By Daniel Brennan
After exploding onto the rap scene in 2017 with three of the most critically – acclaimed albums of the year in SATURATION I, II and III, along with their trademark music videos and their defining shunning of norms associated with a group that willingly calls itself a ‘boyband,’ 2018 has been a year of growth for BROCKHAMPTON. Former member Ameer Vann was kicked out in May following several emotional, physical and sexual abuse accusations that put their ongoing American tour and soon to be released fourth studio record, PUPPY, on hold.
Since then, PUPPY was completely scrapped, which led to fears that the group may not be putting out any new material any time soon, but the release of the singles ‘TONYA’, ‘1999 WILDFIRE’, ‘1998 TRUMAN’, and ‘1997 DIANA’ over recent months at least confirmed that the group would continue on.
On iridescence, BROCKHAMPTON silence any doubt that the loss of Ameer would influence their ability to produce some of the best rap music out there, as they come fighting back with a raw, visceral journey of learning to deal with the pressures of fame that have molded the band after the Ameer controversy. Mixed with some surprising experimental elements mixed into their consistently masterful production, headed up by members Romil, HK and Jabari, iridescence is most definitely a different listening experience to anything else the collective has put out to date.
From the outset, ‘NEW ORLEANS’ comes straight at you with a hard – hitting beat, stand – out verses from Dom McLennon, Joba and Merlyn Wood along with Kevin Abstract laying down a catchy hook, accompanied along with a surprise feature from Jaden Smith. The transition into the next track, the chiller RnB – style ‘THUG LIFE’ works brilliantly, with Bearface laying down some of his trademark excellent vocals.
The short but sweet ‘WHERE THE CASH AT’ showcases Merlyn’s ability to carry the majority of a song by himself, something that was rarely seen throughout any of the SATURATION trilogy as he lays down high-energy bars over a thumping bass line, but you can only be left wanting more as the track is just under two minutes in length.
On ‘WEIGHT’, they deliver one of their most emotionally – charged tracks, beginning with Kevin delivering one of the best verses of the year as he looks back over how much he battled with his sexuality in his youth, and the pressures of fame that came with the group being thrust into the spotlight after the Ameer controversy. This transitions into a high – tempo British drum and bass – type beat, perhaps a nod to the album being recorded at the legendary Abbey Road studio in London.
Both Dom and Joba produce stand – out verses of their own, with Dom speaking about his own struggles with fame and how it’s affected his relationships, and Joba mentioning using substance abuse to cope repeatedly to end the track. ‘WEIGHT’ is a song that encapsulates the group’s growth over the past few months, and one that goes down as both a turning point on this record and in their history as a group.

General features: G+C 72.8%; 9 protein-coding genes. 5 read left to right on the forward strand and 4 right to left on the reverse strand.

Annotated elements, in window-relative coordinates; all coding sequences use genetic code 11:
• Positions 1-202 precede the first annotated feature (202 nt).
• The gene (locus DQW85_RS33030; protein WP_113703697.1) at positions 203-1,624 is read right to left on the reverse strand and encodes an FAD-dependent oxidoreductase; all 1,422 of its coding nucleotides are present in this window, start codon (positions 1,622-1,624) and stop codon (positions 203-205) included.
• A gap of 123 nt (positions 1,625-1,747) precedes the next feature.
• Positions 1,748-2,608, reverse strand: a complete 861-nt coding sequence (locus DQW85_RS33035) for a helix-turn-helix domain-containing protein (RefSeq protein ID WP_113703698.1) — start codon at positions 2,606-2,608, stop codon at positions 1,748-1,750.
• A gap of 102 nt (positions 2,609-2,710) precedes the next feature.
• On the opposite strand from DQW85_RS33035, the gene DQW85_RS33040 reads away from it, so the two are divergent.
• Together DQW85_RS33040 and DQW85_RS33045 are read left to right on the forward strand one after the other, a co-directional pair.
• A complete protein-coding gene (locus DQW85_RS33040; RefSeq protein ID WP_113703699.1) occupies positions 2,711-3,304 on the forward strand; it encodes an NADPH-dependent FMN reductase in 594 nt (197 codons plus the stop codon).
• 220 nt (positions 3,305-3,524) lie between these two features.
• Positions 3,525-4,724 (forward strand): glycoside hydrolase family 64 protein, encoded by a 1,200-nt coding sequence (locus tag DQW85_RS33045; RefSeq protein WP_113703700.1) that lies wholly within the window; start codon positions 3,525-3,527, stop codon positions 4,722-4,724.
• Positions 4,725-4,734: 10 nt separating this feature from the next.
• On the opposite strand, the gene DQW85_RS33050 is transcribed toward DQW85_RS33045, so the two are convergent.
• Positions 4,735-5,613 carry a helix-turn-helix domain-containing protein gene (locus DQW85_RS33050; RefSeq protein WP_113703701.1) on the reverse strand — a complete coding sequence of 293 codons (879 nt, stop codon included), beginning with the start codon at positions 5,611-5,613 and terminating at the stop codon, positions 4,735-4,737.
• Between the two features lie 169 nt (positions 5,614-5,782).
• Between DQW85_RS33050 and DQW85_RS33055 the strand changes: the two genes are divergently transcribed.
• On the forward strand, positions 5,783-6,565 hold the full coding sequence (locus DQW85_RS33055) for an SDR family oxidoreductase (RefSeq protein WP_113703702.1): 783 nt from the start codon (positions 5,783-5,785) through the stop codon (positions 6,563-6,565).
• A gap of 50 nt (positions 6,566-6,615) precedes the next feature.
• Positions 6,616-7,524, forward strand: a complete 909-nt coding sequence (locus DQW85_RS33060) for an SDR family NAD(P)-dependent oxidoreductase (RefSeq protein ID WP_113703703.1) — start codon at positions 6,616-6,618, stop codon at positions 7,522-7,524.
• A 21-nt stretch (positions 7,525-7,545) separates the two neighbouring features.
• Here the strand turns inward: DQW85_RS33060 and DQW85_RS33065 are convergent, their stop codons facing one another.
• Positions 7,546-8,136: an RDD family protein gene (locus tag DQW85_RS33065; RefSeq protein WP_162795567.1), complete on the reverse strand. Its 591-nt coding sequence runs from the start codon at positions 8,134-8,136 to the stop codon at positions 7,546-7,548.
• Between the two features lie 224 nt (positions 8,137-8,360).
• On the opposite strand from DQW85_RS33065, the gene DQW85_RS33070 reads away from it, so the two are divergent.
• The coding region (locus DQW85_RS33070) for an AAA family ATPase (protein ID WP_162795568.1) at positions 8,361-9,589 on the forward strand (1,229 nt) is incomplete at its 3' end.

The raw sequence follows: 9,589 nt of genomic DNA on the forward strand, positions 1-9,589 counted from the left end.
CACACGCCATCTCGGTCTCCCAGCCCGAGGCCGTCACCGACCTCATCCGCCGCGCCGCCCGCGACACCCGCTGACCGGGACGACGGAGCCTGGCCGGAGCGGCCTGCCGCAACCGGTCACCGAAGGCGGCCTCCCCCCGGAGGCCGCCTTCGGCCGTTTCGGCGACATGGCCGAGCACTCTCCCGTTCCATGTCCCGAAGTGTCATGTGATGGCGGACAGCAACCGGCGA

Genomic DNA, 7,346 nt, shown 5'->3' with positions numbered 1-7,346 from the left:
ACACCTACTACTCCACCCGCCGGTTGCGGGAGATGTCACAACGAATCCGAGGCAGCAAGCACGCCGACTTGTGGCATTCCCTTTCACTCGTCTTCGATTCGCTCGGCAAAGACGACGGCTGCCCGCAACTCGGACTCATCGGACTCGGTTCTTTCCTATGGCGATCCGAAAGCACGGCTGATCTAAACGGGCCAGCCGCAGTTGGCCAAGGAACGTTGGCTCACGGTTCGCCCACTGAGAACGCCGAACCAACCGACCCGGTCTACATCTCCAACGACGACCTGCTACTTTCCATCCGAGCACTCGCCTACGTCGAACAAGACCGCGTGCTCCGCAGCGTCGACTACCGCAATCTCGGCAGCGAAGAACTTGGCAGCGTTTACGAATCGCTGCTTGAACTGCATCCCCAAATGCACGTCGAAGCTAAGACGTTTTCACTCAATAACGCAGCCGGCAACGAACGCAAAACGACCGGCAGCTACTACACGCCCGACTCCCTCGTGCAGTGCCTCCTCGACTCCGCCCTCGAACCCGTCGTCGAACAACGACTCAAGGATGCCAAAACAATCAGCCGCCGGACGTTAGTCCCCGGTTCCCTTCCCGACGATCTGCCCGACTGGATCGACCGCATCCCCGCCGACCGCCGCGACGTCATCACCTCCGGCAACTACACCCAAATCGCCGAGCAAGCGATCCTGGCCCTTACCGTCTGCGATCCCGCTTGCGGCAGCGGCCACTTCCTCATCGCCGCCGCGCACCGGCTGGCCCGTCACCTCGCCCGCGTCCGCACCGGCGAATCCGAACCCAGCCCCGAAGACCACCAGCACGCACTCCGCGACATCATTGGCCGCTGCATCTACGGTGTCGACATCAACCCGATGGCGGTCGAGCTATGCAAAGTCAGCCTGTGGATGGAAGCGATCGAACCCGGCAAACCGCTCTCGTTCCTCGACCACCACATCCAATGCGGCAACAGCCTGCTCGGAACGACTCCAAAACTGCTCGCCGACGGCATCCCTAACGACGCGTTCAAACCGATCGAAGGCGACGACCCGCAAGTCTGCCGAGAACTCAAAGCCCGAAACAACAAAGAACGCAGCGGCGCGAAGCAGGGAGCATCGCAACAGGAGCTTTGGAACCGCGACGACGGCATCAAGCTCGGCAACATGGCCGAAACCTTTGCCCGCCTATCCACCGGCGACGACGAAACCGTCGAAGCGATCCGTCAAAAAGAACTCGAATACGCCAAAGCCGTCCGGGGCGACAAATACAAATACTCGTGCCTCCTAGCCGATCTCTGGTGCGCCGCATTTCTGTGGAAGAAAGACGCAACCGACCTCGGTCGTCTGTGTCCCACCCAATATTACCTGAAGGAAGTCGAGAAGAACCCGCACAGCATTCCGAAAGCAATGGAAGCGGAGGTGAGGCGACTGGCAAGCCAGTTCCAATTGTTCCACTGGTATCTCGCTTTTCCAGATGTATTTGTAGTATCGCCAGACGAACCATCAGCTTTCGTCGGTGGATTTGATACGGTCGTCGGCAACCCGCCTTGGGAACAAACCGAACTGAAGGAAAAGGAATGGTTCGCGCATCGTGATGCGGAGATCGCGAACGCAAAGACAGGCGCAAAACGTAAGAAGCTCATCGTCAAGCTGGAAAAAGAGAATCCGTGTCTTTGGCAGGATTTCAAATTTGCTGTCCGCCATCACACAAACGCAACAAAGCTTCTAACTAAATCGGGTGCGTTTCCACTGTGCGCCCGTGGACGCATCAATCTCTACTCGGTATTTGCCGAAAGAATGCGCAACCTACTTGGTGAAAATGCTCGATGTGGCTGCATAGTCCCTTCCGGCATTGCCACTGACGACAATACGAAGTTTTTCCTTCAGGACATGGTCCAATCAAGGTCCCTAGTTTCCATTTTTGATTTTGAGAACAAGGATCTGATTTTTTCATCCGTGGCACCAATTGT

What follows on is some of the group’s finest work in the second half of the album, with ‘DISTRICT’ and ‘HONEY’ both featuring excellent beat switch – ups towards the end. ‘J’OUVERT’, one of the two singles released before the album again features another incredible verse from Joba, as he again unleashes a more unhinged version of himself, and firmly establishes himself as a focal point of nearly every single song where he features.
The penultimate track is the other previously released single ‘TONYA’, the first track they released post-Ameer. Kevin directly addresses how the controversy affected both him and his bandmates with another amazing verse, the standout lines being “My ghosts still haunt ya, my life is I, TONYA / A big – eyed monster, only face to conquer / I hated songs about fame cause that stuff meant nothin’ / Until them headlines came, then first flight I’m stuck in.” Merlyn’s verse to finish off the track is significant too, as instead of using his usual upbeat, ultra – energetic style, he uses a speaking tone and slows down, rapping about how his parents doubted him pursuing a career in music after dropping out of college; “Mommy said ‘your career ain’t gon’ last’.”
The fact ‘TONYA’ wasn’t the final song on this record did slightly disappoint me as ‘FABRIC’, the actual closer, was only mediocre, but the teaser at the end of the song suggesting that this album would be the first part of a new trilogy called The Best Years of Our Lives, redeems it somewhat.
iridescence is a statement from one of the most captivating groups in music today that they are here to stay, and that if anything, they’ve become even more complete as a unit in the nine months since the end of the SATURATION era.
Photo by Bending River (https://www.youtube.com/watch?v=tou_rHLcvS0) [CC BY 3.0 (https://creativecommons.org/licenses/by/3.0)], via Wikimedia Commons